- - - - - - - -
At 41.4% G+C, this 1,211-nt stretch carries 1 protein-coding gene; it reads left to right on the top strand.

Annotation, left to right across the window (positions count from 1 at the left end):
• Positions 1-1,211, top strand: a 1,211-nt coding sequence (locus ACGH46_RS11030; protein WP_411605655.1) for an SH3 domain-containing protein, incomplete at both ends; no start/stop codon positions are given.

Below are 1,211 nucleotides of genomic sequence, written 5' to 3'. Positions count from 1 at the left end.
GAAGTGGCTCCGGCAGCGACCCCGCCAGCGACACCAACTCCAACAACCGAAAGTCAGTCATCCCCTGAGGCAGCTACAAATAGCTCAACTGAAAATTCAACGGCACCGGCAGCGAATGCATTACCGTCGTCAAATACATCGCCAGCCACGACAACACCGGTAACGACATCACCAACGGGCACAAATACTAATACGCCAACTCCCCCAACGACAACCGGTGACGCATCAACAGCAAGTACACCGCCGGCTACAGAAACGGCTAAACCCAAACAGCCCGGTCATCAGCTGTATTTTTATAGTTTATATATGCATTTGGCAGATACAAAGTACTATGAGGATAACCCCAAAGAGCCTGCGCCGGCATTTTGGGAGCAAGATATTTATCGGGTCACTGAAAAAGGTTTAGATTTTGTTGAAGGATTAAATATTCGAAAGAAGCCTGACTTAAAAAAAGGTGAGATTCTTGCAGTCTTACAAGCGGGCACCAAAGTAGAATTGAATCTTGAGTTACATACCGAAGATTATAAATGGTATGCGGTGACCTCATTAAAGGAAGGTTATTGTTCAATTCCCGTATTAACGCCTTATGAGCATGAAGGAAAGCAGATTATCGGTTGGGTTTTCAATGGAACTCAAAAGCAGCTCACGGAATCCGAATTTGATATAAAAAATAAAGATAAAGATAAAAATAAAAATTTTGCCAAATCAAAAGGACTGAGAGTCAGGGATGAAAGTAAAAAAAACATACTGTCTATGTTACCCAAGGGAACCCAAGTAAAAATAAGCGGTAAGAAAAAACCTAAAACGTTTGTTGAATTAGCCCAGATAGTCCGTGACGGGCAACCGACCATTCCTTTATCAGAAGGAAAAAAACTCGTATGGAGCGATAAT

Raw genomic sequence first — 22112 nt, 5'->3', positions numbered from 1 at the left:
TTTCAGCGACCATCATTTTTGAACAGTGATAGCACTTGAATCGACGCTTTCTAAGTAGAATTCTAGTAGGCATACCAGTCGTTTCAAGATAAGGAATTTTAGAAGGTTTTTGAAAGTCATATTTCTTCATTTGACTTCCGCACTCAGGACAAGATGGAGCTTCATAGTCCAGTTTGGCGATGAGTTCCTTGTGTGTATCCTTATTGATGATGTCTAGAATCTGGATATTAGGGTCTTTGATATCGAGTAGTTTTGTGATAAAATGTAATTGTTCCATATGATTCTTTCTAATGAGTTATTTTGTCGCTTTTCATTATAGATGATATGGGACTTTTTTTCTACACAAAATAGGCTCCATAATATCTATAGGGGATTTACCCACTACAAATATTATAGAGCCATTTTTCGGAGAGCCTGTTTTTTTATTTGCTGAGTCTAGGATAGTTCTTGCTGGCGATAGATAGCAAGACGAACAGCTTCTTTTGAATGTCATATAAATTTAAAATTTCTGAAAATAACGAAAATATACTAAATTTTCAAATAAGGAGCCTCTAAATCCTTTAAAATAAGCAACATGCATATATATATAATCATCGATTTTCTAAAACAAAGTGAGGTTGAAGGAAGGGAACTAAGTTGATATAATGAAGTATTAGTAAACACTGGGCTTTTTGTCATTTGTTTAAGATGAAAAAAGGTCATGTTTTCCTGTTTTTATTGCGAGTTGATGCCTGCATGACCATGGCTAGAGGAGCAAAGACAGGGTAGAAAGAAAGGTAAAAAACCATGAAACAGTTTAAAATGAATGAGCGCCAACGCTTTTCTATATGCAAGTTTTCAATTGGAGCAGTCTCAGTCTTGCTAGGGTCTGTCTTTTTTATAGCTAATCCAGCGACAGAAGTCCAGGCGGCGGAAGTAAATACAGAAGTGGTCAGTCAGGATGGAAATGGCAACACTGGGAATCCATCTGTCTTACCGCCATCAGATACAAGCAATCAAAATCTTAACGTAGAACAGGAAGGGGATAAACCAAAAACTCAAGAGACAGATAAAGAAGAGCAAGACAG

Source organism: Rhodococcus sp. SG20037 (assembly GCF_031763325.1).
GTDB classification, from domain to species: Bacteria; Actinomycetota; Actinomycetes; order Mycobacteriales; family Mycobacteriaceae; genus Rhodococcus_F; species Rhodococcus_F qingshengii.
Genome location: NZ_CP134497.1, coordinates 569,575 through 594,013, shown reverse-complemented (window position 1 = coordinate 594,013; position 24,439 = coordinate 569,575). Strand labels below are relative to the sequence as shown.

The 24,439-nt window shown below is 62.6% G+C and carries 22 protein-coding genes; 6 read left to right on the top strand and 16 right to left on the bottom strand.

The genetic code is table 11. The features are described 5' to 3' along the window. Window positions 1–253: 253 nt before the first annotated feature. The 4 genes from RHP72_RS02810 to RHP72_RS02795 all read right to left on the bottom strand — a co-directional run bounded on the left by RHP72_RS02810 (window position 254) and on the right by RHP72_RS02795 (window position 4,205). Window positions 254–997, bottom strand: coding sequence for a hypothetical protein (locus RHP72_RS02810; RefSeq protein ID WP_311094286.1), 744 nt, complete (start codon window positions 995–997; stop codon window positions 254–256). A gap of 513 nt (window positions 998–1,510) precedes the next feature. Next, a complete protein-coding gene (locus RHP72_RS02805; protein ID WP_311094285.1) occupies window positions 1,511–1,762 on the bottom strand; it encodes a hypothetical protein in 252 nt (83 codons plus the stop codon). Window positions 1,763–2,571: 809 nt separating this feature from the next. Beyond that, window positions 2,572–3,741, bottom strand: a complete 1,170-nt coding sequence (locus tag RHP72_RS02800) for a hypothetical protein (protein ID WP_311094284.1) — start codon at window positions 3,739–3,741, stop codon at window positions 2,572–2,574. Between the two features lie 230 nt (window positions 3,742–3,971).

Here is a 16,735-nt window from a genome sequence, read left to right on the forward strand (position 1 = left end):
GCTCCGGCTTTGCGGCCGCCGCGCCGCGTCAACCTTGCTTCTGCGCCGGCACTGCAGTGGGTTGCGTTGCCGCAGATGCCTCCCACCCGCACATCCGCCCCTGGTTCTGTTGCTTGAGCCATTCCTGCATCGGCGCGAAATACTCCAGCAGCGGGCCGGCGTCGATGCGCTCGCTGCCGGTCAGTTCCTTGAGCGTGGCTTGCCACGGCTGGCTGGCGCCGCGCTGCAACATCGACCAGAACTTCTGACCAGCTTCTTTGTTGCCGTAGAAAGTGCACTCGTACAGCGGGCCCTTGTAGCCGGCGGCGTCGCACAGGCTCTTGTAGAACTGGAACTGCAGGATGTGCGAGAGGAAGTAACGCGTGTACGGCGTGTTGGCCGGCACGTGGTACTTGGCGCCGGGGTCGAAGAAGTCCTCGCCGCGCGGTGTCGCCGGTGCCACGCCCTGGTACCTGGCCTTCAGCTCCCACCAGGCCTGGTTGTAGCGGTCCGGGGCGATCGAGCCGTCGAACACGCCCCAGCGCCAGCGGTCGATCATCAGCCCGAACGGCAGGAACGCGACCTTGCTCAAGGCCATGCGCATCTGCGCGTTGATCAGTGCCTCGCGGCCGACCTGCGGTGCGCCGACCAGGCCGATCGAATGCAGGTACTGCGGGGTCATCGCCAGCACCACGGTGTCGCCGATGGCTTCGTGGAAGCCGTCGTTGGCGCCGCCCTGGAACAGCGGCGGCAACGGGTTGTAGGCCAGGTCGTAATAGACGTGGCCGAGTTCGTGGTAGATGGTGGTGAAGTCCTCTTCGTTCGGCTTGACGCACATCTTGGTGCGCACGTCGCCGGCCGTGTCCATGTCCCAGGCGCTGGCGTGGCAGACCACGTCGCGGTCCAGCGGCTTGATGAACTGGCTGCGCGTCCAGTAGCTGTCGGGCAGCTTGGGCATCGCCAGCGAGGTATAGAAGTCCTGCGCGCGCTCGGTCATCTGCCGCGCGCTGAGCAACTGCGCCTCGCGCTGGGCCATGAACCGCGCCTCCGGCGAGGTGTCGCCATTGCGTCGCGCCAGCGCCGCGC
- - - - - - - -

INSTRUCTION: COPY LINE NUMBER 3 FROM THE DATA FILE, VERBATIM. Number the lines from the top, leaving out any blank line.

• Positions 1-1,211, top strand: a 1,211-nt coding sequence (locus ACGH46_RS11030; protein WP_411605655.1) for an SH3 domain-containing protein, incomplete at both ends; no start/stop codon positions are given.